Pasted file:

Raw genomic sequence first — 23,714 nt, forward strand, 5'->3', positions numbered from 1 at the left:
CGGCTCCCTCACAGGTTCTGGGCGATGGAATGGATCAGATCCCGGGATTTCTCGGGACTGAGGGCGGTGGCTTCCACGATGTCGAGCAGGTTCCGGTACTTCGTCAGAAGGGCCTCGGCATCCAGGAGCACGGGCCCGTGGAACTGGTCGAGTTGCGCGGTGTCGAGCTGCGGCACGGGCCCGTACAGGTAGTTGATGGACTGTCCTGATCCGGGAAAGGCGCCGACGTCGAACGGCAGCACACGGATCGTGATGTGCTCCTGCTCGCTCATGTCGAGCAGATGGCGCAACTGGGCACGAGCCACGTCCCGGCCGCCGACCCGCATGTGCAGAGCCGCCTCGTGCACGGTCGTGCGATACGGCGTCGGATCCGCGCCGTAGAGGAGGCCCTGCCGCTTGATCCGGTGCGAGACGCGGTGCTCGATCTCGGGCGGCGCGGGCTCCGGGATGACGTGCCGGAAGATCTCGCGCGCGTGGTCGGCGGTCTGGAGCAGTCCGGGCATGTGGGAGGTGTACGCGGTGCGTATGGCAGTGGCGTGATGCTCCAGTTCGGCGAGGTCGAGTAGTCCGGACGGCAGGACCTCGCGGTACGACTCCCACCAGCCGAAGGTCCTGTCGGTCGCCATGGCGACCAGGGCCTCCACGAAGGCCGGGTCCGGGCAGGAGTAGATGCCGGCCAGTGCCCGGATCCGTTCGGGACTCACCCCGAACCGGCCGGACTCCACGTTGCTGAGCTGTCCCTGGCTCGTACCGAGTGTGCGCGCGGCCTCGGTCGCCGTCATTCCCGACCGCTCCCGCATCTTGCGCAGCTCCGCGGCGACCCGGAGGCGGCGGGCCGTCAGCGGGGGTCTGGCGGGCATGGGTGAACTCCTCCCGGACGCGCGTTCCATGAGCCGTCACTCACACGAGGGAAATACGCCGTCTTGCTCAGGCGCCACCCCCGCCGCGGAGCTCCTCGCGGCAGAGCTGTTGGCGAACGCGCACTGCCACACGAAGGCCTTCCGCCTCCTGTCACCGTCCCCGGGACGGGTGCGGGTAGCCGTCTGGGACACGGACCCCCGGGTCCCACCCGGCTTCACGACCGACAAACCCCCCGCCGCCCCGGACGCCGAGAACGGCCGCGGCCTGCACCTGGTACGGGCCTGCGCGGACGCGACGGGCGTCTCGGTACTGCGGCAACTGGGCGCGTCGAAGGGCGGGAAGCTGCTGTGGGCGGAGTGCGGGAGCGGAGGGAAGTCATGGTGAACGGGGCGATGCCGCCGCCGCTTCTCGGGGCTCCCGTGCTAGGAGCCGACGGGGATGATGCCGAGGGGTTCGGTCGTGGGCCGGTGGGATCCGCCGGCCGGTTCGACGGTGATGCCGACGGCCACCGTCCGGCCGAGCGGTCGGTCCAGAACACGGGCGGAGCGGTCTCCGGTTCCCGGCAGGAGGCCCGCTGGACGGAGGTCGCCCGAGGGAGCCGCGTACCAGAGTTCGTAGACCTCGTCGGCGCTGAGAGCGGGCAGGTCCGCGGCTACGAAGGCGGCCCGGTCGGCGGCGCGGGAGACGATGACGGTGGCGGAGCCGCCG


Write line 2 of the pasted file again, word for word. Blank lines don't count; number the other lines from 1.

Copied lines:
CGGCTCCCTCACAGGTTCTGGGCGATGGAATGGATCAGATCCCGGGATTTCTCGGGACTGAGGGCGGTGGCTTCCACGATGTCGAGCAGGTTCCGGTACTTCGTCAGAAGGGCCTCGGCATCCAGGAGCACGGGCCCGTGGAACTGGTCGAGTTGCGCGGTGTCGAGCTGCGGCACGGGCCCGTACAGGTAGTTGATGGACTGTCCTGATCCGGGAAAGGCGCCGACGTCGAACGGCAGCACACGGATCGTGATGTGCTCCTGCTCGCTCATGTCGAGCAGATGGCGCAACTGGGCACGAGCCACGTCCCGGCCGCCGACCCGCATGTGCAGAGCCGCCTCGTGCACGGTCGTGCGATACGGCGTCGGATCCGCGCCGTAGAGGAGGCCCTGCCGCTTGATCCGGTGCGAGACGCGGTGCTCGATCTCGGGCGGCGCGGGCTCCGGGATGACGTGCCGGAAGATCTCGCGCGCGTGGTCGGCGGTCTGGAGCAGTCCGGGCATGTGGGAGGTGTACGCGGTGCGTATGGCAGTGGCGTGATGCTCCAGTTCGGCGAGGTCGAGTAGTCCGGACGGCAGGACCTCGCGGTACGACTCCCACCAGCCGAAGGTCCTGTCGGTCGCCATGGCGACCAGGGCCTCCACGAAGGCCGGGTCCGGGCAGGAGTAGATGCCGGCCAGTGCCCGGATCCGTTCGGGACTCACCCCGAACCGGCCGGACTCCACGTTGCTGAGCTGTCCCTGGCTCGTACCGAGTGTGCGCGCGGCCTCGGTCGCCGTCATTCCCGACCGCTCCCGCATCTTGCGCAGCTCCGCGGCGACCCGGAGGCGGCGGGCCGTCAGCGGGGGTCTGGCGGGCATGGGTGAACTCCTCCCGGACGCGCGTTCCATGAGCCGTCACTCACACGAGGGAAATACGCCGTCTTGCTCAGGCGCCACCCCCGCCGCGGAGCTCCTCGCGGCAGAGCTGTTGGCGAACGCGCACTGCCACACGAAGGCCTTCCGCCTCCTGTCACCGTCCCCGGGACGGGTGCGGGTAGCCGTCTGGGACACGGACCCCCGGGTCCCACCCGGCTTCACGACCGACAAACCCCCCGCCGCCCCGGACGCCGAGAACGGCCGCGGCCTGCACCTGGTACGGGCCTGCGCGGACGCGACGGGCGTCTCGGTACTGCGGCAACTGGGCGCGTCGAAGGGCGGGAAGCTGCTGTGGGCGGAGTGCGGGAGCGGAGGGAAGTCATGGTGAACGGGGCGATGCCGCCGCCGCTTCTCGGGGCTCCCGTGCTAGGAGCCGACGGGGATGATGCCGAGGGGTTCGGTCGTGGGCCGGTGGGATCCGCCGGCCGGTTCGACGGTGATGCCGACGGCCACCGTCCGGCCGAGCGGTCGGTCCAGAACACGGGCGGAGCGGTCTCCGGTTCCCGGCAGGAGGCCCGCTGGACGGAGGTCGCCCGAGGGAGCCGCGTACCAGAGTTCGTAGACCTCGTCGGCGCTGAGAGCGGGCAGGTCCGCGGCTACGAAGGCGGCCCGGTCGGCGGCGCGGGAGACGATGACGGTGGCGGAGCCGCCG